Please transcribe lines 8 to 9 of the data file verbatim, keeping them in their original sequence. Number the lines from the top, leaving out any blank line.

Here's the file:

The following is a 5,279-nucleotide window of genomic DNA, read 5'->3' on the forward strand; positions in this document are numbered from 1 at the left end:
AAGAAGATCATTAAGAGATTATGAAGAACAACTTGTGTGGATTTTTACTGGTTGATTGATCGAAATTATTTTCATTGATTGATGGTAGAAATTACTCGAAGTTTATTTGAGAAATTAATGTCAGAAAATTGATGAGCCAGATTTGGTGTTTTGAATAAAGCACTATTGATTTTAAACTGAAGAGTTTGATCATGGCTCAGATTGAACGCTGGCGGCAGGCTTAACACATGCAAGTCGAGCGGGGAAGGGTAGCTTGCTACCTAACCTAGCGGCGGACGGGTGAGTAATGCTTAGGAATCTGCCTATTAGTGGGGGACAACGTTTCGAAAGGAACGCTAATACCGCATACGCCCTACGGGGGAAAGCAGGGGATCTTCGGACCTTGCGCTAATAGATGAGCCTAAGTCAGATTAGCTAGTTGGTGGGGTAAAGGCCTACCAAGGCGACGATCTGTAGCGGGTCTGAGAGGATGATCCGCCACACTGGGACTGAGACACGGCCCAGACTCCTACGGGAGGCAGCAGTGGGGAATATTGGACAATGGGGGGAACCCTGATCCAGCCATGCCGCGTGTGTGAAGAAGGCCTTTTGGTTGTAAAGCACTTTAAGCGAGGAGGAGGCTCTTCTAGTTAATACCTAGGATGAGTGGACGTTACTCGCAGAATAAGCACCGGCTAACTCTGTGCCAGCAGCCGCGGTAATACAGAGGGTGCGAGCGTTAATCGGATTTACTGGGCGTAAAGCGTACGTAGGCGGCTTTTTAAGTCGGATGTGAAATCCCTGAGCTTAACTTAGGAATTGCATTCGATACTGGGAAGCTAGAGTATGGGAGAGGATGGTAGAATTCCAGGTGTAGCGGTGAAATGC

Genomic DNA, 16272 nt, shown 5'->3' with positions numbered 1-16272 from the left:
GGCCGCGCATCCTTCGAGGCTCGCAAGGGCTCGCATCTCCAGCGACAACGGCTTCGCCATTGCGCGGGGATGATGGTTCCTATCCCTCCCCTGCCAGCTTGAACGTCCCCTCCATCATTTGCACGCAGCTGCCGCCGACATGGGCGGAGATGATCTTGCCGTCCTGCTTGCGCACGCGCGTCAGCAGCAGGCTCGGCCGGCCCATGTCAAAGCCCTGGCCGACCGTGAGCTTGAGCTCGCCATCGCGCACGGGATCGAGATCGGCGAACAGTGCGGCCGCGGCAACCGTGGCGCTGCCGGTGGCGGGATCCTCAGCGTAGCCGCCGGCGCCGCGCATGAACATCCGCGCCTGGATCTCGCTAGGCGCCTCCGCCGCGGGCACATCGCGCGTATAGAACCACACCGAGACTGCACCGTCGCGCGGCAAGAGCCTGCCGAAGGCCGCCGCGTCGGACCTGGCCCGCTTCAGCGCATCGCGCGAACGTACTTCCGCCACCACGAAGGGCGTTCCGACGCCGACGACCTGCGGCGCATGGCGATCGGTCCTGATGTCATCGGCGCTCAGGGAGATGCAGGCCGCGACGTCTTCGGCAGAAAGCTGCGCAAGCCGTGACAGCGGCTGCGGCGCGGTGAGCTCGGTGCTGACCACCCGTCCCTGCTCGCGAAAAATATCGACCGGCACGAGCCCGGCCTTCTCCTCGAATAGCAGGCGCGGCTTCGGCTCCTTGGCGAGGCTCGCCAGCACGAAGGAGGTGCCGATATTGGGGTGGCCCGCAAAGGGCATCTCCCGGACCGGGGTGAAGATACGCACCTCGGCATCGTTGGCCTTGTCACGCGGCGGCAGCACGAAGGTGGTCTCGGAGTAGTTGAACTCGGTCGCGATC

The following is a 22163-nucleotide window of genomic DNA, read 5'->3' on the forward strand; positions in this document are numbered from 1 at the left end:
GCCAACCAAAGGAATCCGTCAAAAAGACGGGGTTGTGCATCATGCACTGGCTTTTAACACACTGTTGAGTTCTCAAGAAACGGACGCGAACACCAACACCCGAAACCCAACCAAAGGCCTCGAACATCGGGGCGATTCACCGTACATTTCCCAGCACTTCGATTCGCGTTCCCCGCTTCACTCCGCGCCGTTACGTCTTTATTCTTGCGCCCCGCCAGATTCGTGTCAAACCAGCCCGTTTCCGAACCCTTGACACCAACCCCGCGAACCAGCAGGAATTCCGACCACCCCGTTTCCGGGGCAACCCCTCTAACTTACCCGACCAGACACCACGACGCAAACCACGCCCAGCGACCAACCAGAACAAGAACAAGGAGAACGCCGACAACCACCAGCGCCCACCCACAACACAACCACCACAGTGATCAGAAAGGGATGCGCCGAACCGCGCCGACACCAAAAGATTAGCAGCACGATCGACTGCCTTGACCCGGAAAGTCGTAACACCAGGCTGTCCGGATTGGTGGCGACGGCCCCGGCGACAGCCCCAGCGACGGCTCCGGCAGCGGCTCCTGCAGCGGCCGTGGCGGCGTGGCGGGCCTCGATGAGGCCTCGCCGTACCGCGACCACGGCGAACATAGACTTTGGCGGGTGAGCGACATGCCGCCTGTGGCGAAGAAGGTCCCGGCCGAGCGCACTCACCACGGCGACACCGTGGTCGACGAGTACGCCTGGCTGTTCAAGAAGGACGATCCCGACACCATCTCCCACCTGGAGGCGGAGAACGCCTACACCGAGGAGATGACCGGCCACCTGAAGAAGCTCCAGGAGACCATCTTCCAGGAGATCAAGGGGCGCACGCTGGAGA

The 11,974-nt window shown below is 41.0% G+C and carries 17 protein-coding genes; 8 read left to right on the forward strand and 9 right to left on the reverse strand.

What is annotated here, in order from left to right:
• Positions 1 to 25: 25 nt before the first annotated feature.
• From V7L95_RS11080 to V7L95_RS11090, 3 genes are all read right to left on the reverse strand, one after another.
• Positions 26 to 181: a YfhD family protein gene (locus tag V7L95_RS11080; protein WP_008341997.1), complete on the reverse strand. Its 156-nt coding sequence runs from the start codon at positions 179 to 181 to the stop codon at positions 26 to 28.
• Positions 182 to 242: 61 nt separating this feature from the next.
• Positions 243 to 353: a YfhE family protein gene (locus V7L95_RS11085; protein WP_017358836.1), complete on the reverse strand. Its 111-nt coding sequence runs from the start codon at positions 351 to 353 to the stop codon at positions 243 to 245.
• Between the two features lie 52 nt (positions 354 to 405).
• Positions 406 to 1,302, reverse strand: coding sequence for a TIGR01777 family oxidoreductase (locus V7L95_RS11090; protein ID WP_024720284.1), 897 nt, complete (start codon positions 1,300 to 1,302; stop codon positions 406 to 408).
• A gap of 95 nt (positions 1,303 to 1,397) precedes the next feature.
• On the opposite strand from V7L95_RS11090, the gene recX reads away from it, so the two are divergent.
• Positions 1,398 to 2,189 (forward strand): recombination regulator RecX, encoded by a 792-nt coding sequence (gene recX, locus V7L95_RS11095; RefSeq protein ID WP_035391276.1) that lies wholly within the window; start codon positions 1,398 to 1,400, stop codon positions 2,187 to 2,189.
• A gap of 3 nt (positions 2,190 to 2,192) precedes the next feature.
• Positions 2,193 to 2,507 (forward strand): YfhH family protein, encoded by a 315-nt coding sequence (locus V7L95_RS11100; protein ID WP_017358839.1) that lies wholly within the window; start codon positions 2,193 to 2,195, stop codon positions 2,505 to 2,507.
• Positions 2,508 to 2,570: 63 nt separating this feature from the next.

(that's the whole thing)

What is annotated here, in order from left to right:
• Positions 1 to 25: 25 nt before the first annotated feature.